Skip to content Skip to navigation

New Public-Private Partnerships Supported by Nanotechnology Innovations

Written by: 
Jeff Morse, Ph.D.

Recent announcements by the federal government regarding significant investments in public-private partnerships have continued to enhance opportunities for nanomanufacturing technologies to impact future advanced product developments. Last week, Secretary of Defense Ash Carter announced that the federal government has awarded a Manufacturing Innovation Institute (MII) for Flexible Hybrid Electronics (FHE) to a consortium of 162 companies, universities, and non-profits led by the FlexTech Alliance. The announcement follows a highly competitive nationwide bid process for what will become the seventh of nine such manufacturing innovation institutes launched by the administration as part of the National Network for Manufacturing Innovation announced by President Obama in 2012. This newest institute will bring the best minds from government, industry and academia together to advance U.S. leadership in manufacturing flexible hybrid electronics leading to breakthroughs in advanced manufacturing that will expand the economic boundaries for multiple states and regions contributing to the Institute.

The emerging flexible hybrid electronics sector promises to revolutionize the electronics industry, and the Silicon Valley-based FlexTech Alliance consortium, backed by companies including General Electric, Thin Film, and Flextronics, along with major research universities including the University of California Berkeley, Stanford, the University of Massachusetts Amherst, SUNY Binghamton, and MIT, represents the next chapter in the long-standing public-private partnerships between the DoD and tech community. The new electronics being created take tasks now performed by more expensive, rigid devices based on silicon-based semiconductor chips found in computers and other devices and over time replaces them with less expensive components including sensors printed on a thin ribbon of plastic in a roll-to-roll manufacturing facility like the ones being developed at SUNY Binghamton, UMass Amherst, and UC Berkeley. The FHE MII will impact areas of application including wearables for health monitoring and medical devices, sensors for the Internet of Things (IoT), and infrastructure monitoring and assessment.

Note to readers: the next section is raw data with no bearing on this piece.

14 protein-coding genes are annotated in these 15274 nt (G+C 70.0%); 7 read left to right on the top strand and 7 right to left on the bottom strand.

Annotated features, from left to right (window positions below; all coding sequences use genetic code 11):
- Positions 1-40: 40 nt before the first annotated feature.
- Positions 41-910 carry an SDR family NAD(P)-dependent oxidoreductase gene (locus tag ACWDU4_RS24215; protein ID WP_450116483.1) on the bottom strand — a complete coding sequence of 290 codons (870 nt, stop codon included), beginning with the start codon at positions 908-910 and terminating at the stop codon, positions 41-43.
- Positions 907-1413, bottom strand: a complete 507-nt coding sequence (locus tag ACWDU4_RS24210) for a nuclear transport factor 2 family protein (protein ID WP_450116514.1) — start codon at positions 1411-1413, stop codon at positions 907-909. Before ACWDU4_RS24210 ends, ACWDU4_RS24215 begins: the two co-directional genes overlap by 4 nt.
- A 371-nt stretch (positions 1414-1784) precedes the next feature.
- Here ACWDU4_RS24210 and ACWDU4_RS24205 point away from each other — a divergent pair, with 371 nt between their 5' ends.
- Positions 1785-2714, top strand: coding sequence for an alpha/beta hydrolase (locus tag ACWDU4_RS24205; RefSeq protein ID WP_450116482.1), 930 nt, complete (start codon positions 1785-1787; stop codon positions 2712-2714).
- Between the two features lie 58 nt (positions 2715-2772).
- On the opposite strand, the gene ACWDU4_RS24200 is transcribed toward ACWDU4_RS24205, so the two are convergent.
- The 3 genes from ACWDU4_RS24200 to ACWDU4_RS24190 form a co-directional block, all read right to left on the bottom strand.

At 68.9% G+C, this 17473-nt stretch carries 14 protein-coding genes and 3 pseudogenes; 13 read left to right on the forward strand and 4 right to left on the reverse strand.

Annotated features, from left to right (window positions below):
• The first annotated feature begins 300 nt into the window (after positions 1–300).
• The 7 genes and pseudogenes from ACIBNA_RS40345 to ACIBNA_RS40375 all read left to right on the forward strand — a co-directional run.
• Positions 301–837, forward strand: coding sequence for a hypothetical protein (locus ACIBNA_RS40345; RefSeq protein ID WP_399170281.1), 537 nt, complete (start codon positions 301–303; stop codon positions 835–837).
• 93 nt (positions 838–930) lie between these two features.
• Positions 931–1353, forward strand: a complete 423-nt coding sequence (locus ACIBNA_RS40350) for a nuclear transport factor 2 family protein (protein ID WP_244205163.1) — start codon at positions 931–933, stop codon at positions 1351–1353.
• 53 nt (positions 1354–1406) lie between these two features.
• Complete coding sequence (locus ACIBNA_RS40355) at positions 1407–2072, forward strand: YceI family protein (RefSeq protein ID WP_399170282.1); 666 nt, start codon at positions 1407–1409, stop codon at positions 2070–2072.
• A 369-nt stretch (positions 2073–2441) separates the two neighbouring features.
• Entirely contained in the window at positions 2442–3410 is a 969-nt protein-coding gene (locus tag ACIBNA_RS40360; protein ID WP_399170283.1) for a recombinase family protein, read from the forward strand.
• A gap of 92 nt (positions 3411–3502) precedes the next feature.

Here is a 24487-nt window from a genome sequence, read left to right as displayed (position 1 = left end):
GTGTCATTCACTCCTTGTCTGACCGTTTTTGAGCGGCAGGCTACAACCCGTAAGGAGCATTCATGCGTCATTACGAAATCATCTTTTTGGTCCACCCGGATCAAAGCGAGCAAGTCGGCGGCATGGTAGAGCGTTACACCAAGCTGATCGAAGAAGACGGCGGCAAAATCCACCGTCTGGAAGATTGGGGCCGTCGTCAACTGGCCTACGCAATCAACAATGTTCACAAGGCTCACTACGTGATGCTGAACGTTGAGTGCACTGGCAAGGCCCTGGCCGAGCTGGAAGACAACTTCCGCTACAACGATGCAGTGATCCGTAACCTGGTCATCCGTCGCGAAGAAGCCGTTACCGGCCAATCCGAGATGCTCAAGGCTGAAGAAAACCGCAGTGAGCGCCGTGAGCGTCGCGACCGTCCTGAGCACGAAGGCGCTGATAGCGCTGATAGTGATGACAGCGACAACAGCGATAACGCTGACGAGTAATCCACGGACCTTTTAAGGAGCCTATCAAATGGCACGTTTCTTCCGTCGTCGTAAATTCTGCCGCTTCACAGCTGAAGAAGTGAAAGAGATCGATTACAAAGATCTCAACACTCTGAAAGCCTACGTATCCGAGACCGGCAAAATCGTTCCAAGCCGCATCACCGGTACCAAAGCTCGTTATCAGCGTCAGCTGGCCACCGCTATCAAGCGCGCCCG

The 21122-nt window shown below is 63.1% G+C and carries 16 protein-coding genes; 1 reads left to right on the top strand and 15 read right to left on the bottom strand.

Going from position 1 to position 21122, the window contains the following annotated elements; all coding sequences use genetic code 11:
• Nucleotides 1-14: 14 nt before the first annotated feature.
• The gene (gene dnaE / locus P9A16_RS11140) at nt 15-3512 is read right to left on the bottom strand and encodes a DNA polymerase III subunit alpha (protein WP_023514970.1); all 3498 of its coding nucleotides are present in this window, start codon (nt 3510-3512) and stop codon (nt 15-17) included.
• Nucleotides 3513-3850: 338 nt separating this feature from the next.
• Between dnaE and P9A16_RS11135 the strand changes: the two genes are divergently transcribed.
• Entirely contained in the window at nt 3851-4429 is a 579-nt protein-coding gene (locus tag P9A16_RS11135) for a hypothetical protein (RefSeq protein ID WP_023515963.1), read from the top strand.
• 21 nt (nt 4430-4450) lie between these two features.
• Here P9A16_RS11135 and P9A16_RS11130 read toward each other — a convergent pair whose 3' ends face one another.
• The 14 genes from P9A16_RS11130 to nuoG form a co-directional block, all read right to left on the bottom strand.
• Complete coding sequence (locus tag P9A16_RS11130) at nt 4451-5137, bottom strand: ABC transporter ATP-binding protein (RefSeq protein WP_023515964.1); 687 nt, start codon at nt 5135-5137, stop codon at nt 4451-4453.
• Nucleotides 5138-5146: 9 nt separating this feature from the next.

This MII announcement follows on the heels of the Integrated Photonics MII awarded last month to the team led by Albany Nanotech (SUNY Albany) which is focused on developing an end-to-end integrated photonics ecosystem in the U.S., including domestic foundry access, integrated design tools, automated packaging, assembly and test, and workforce development. This MII will develop and demonstrate innovative manufacturing technologies for ultra-high-speed transmission of signals for the internet and telecommunications, new high-performance information-processing systems and computing, compact sensor applications enabling dramatic medical advances in diagnostics and treatment, multi-sensor applications including urban navigation, free space optical communications and quantum information sciences, and other diverse military applications including electronic warfare, analog RF sensing, communications, and chemical/biological detection.

Technology and manufacturing developments for both MIIs will require cross-cutting disciplines of design, manufacturing, packaging, reliability and testing. Benefits of the MII model is in bringing government, industry and academia together to establish domestic ecosystems in FHE and integrated photonic technologies thereby better positioning the U.S. relative to global competition. Activities under the MIIs will enable academic institutions and small-to-medium enterprises (SMEs) translate emerging laboratory research and accelerate product development and innovation to advance within the global competitive landscape.